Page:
Whitehouse-Schatz bill opens serious discussion to price carbon
JUNE 10, 2015 — The revenue-neutral carbon fee bill introduced by senators Sheldon Whitehouse (D-RI) and Brian Schatz (D-HI) on Wednesday should open up a serious dialogue in Congress about climate change solutions, Citizens’ Climate Lobby said today.
The Whitehouse-Schatz bill, The American Opportunity Carbon Fee Act, would assess a fee on the carbon content of fossil fuels, starting at $45 per ton of carbon dioxide, and increasing 2 percent above inflation each year. Revenue from the fee would be returned to households and corporations in a variety of ways. About $2 trillion in revenue is expected to be raised over 10 years. A portion of the revenue would be used to reduce the corporate tax rate from 35% to 29%. The remainder would be returned to households through payroll tax refunds, social security and disability programs, and per capita block grants given to states.
“This is not a problem that will be solved by one party,” said Mark Reynolds, Executive Director of Citizens’ Climate Lobby (CCL). “All sides need to come together, and Sen. Whitehouse is proposing a solution that invites Republicans to come to the table. We don’t have to choose between the economy and the environment. There are solutions that benefit both.”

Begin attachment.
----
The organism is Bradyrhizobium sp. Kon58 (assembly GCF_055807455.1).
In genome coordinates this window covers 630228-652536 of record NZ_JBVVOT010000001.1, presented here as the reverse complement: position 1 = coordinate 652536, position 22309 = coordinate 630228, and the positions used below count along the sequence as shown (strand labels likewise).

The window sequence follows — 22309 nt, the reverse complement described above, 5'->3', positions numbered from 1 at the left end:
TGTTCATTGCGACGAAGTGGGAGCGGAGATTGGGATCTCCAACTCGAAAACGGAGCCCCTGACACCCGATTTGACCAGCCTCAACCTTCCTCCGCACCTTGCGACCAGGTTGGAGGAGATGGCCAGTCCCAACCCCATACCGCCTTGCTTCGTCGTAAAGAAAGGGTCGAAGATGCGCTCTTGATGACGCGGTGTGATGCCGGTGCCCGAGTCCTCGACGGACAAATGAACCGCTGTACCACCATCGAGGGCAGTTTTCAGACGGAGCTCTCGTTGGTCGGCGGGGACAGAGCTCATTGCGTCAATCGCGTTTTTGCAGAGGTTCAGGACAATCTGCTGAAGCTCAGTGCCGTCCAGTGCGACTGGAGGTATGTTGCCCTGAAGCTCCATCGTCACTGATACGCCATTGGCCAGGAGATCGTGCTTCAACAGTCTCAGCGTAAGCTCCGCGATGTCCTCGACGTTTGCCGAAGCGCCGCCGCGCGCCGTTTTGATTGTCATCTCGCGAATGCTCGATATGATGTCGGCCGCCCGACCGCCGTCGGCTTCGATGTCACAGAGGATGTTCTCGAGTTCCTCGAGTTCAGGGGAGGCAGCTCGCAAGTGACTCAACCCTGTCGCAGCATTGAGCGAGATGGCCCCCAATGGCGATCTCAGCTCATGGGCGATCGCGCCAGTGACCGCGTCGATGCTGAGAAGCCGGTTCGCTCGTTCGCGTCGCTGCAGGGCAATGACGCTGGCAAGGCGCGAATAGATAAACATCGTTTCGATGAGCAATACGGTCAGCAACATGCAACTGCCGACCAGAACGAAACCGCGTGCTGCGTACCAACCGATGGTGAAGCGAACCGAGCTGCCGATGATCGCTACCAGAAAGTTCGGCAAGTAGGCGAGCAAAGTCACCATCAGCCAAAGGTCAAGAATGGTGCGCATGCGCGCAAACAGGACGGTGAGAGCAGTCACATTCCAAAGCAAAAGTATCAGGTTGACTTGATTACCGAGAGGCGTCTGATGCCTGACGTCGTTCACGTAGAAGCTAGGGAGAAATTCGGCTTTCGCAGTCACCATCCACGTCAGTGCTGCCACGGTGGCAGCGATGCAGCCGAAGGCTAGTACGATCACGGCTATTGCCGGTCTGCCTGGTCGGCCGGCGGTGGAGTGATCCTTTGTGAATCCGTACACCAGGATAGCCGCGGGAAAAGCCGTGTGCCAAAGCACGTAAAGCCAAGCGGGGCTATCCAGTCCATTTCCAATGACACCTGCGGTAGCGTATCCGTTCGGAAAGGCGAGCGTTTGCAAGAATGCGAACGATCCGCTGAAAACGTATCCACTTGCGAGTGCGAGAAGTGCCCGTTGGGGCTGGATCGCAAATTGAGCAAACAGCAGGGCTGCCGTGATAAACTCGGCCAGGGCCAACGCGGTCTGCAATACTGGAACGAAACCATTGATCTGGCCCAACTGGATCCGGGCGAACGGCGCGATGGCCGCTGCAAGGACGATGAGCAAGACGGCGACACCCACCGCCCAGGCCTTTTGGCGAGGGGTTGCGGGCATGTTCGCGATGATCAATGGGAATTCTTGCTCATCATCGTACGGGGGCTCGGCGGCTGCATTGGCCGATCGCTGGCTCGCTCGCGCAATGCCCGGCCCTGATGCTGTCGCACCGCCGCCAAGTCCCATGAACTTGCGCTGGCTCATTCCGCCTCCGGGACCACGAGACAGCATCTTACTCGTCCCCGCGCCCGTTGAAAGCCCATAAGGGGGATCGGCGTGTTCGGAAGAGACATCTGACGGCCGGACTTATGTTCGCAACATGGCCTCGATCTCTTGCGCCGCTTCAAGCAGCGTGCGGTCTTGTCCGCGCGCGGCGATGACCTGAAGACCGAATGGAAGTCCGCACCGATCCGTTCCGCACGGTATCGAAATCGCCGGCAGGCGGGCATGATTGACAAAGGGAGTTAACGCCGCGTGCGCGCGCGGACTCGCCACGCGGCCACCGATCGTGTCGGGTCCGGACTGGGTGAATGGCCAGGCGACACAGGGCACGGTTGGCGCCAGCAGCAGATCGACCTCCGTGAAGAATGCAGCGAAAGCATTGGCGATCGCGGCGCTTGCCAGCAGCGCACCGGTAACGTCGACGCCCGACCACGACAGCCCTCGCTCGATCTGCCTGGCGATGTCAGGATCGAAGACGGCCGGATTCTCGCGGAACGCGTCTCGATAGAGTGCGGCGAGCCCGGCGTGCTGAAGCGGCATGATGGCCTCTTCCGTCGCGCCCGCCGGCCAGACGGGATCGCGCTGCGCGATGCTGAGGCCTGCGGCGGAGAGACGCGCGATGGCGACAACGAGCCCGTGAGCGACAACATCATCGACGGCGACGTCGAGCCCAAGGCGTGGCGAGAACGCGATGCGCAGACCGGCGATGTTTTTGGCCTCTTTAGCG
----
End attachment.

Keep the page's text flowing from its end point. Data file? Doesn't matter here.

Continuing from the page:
Whitehouse and Schatz unveiled their bill today at the American Enterprise Institute, a conservative think tank that has previously broached the discussion of carbon pricing in the context of broader tax reform.
“There’s much to like in this legislation,” said Danny Richter, Legislative Director for CCL. “It’s a market-based solution that’s revenue neutral, which should be enticing for Republican lawmakers. While the price starts out strong at $45 per ton, we’d like to see a more aggressive rate of increase, which would send a stronger signal to the marketplace.”
CCL has been lobbying for a proposal known as Carbon Fee and Dividend, a steadily-rising fee on carbon-based fuels with all revenue given back to households.
“In less than two weeks, we’ll have 800 volunteers blanketing Capitol Hill to lobby for our proposal,” said Reynolds. “The Whitehouse-Schatz bill will certainly prime the pump for those discussions, and we’ll be looking to find Republicans who will step up for this type of legislation.
“Regarding the revenue return, we prefer giving all the money back as a dividend. As one of our board members, former Secretary of State George Shultz, says, this is ‘the most transparent, hardest to rig treatment of the revenue.’ ”
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